McCloud isn’t the only newcomer that will contribute in the backcourt in 2017-18, as Bo Hodges, Andre Edwards and Kanayo Obi-Rapu will have a chance to work themselves into the rotation this season.
The Bucs lost virtually all of their point and rebounding production in the front court with the exception of Peter Jurkin (1.7 PPG, 1.5 RPG). Jurkin won an appeal with the NCAA for an extra year of eligibility after having to sit out most of the 2016-17 season with an injury.
Another potential starter in the middle for ETSU could be 6-10 Mladen Armus, who comes to Johnson City from Belgrade, Serbia. Armus adds a European flavor to the front court for the Bucs, and he will likely add a new dimension to the team being an inside and outside threat.
ETSU has several non-conference games worth keeping an eye on, including trips to Kentucky (Nov. 17) and Xavier (Dec. 16), while hosting former Southern Conference member Georgia Southern (Dec. 22) just before Christmas.
6. UNC Greensboro(25-10, 14-4 )
Wes Miller, who enters his sixth season at the helm of the Spartan basketball program, helped lead UNCG to its best season in program history last season, as the Spartans won a school-record 25 games.
However, Miller will be tasked with replacing some key contributors from last year’s team. Miller will need to replace the inside-outside punch of Diante Baldwin at point guard as well as center RJ White.
Marvin Smith (9.1 PPG, 4.1 RPG) and Francis Alonso (14.9 PPG, 1.9 RPG) return in the backcourt for the Spartans, while James Dickey (6.9 PPG, 7.1 RPG) returns in the frontcourt. All three of the aforementioned returning starters have a chance to garner all-conference honors.
The point guard position vacated by Baldwin is up for grabs, although the frontrunner to replace Baldwin as the starter running the offense is Demetrius Troy (6.9 PPG, 2.3 RPG). Also, freshman Isaiah Miller is one of the top incoming young players in the Southern Conference this season. The 6-0 jet-quick guard will definitely push for a starting spot and plenty of playing time in his first season in the Gate City.
Jack Kostanzer, Kylia Sykes and Kaleb Hunter are other newcomers that will get a chance to show they deserve a chance to see minutes this season. Malik Massey (3.5 PPG, 0.9 RPG), a 6-3 rising sophomore and veteran, rounds out the players that should see substantial minutes in the backcourt.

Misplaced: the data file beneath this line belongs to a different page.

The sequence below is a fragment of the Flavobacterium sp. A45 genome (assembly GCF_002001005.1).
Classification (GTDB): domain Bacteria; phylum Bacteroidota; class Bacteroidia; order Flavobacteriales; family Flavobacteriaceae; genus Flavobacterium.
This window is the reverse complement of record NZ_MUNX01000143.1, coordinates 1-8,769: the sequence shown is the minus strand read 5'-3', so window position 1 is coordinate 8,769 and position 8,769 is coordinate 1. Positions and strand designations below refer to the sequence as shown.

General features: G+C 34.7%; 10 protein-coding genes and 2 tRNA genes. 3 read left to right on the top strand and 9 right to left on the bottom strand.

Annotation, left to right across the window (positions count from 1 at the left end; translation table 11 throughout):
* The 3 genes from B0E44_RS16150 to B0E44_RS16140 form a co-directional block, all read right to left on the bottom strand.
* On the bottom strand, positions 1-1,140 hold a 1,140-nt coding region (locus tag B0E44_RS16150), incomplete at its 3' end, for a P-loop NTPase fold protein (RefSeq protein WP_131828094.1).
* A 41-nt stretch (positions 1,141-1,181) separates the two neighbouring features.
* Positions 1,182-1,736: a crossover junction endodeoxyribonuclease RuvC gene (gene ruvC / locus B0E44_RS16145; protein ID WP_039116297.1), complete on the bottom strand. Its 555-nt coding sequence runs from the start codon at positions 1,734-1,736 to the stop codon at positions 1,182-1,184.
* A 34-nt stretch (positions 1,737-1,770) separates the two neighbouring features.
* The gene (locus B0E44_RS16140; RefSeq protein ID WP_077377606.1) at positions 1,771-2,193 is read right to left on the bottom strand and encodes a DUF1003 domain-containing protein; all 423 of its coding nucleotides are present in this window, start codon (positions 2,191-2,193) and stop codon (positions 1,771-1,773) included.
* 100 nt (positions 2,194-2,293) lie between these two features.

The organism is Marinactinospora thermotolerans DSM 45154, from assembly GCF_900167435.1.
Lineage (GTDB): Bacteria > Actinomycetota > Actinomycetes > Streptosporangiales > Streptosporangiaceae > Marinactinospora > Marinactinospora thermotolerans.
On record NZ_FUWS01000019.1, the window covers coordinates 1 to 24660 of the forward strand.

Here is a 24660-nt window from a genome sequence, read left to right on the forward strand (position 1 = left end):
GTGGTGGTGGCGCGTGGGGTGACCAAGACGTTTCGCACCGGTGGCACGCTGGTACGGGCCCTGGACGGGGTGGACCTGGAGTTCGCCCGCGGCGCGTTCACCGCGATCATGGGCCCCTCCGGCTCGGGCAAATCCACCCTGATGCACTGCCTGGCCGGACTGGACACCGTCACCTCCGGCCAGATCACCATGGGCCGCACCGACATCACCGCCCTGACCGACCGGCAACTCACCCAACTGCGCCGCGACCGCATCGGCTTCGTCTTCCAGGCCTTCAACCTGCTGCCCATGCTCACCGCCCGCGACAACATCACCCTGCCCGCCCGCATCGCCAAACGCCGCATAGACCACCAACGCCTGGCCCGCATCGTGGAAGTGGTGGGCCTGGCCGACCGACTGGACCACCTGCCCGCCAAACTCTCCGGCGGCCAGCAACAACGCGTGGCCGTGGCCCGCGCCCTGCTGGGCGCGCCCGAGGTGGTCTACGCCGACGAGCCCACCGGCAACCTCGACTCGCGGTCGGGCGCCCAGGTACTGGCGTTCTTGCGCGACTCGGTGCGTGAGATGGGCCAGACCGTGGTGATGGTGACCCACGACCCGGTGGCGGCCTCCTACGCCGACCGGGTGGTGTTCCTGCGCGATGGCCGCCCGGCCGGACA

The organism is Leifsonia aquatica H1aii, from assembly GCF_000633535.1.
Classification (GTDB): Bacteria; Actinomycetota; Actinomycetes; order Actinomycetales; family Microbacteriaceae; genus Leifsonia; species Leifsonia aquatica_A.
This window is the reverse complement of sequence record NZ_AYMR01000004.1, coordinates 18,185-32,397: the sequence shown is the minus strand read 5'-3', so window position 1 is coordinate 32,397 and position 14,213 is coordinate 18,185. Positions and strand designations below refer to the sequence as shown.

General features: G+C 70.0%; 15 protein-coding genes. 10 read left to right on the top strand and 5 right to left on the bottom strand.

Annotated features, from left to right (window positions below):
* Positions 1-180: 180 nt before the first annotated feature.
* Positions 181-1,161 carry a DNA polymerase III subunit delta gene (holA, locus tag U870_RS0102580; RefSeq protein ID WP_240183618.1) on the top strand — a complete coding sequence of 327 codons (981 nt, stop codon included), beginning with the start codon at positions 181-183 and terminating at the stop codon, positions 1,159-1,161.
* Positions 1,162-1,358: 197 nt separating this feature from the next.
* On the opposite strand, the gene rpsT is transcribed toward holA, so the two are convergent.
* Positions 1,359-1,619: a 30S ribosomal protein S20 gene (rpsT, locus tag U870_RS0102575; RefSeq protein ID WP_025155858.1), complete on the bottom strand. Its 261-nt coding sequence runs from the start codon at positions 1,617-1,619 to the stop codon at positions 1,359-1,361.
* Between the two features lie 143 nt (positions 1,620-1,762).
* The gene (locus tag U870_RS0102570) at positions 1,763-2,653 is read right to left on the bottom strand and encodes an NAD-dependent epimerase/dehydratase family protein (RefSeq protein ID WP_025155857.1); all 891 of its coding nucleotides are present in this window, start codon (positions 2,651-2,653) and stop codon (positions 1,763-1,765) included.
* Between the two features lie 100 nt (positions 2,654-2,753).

Lloyd Burgess (1.3 PPG, 1.4 RPG) and Jordy Kuiper (5,3 PPG, 4.4 RPG) are two veteran returnees in the frontcourt that will have the unenviable task of trying to fill the big hole left by All-SoCon performer RJ White. Kyrin Galloway (2.2 PPG, 2.2 RPG) also figures to see his share of action in the frontcourt rotation for the Spartans in the upcoming campaign.
The Spartans have some intriguing games in the non-conference, including opening up for a second-straight season against ACC power Virginia in Charlottesville on Nov. 10. The Spartans also travel to ACC foes Wake Forest (Nov. 24) and N.C. State (Dec. 16). Intriguing non-league, in-state battles at home against Elon (Dec. 7), UNC Wilmington (Dec. 13) and UNC Asheville (Dec. 19) also highlight the non-league slate.
7. Chattanooga (19-12, 10-8)
Chattanooga is the most successful program in the history of the SoCon, however, the Mocs didn’t live up to the lofty expectations last season.
Internal turmoil reared its ugly head last season, catching up with the Mocs in February, which saw UTC finish the final month of the season going 4-6, including five-straight losses in the regular season. Second-year coach Matt McCall decided to bolt for UMass after the season, and with the graduation all five starters, Chattanooga will have a completely new look in 2017-18.
The Mocs hired former Wisconsin assistant Lamont Paris to replace McCall, and he hashit the ground running. Paris becomes the 20th head coach of the Chattanooga basketball program, which will also mark his first as a head coach. He spent seven seasons as an assistant in the Big Ten, joining Bo Ryan’s staff in 2010. While Paris does not have any double-digit scorers returning to work with in his first season at the helm, there is talent waiting in the wings.
Players like forward Makinde London (6.0 PPG, 3.5 RPG) and guards Makale Foreman (3.1 PPG, 0.4 RPG), Nat Dixon (2.5 PPG, 1.8 RPG), and Rodney Chatman (5.3 PPG, 2.1 RPG) all saw significant action off the bench last season, and will form this year’s nucleus.
London is the player that could really have abreakout season. The 6’10’’ junior center transferred in from Xavier a couple of years ago, and started to come on as he got comfortable in the Mocs’ rotation. While London will have some huge shoes to fill as the potential starter at center, replacing All-SoCon performer and Defensive Player of the Year Justin Tuoyo, he won’t be the only one with a lot to prove this season. Help for London underneath the basket comes in the form of a trio newcomers, as James Lewis Jr., Duane Moss and Justin Brown could all be candidates to see significant floor action.
Moss, a 6’6’’ forward from Myrtle Beach, SC, was ranked as high as the No. 8 recruit at his position in the state per Verbal Commits, and the two-star recruit finished out his senior campaign at Carolina Forest High School averaging 13.8 points per game and 6.4 rebounds per game.
Brown is another talented freshman who will have a chance to see plenty of action in the frontcourt this season, as the 6’10’’ native of Chicago averaged 11.6 points, 10.0 rebounds, 2.8 assists and 3.2 blocks per game in his senior season. James Lewis Jr.- — a 6’6’’ freshman out of Mount Holly N.C. — has been groomed to be an immediate contributor for the Mocs. Lewis’ talents were also sought out by Colgate, Radford, USC Upstate and Kennesaw State.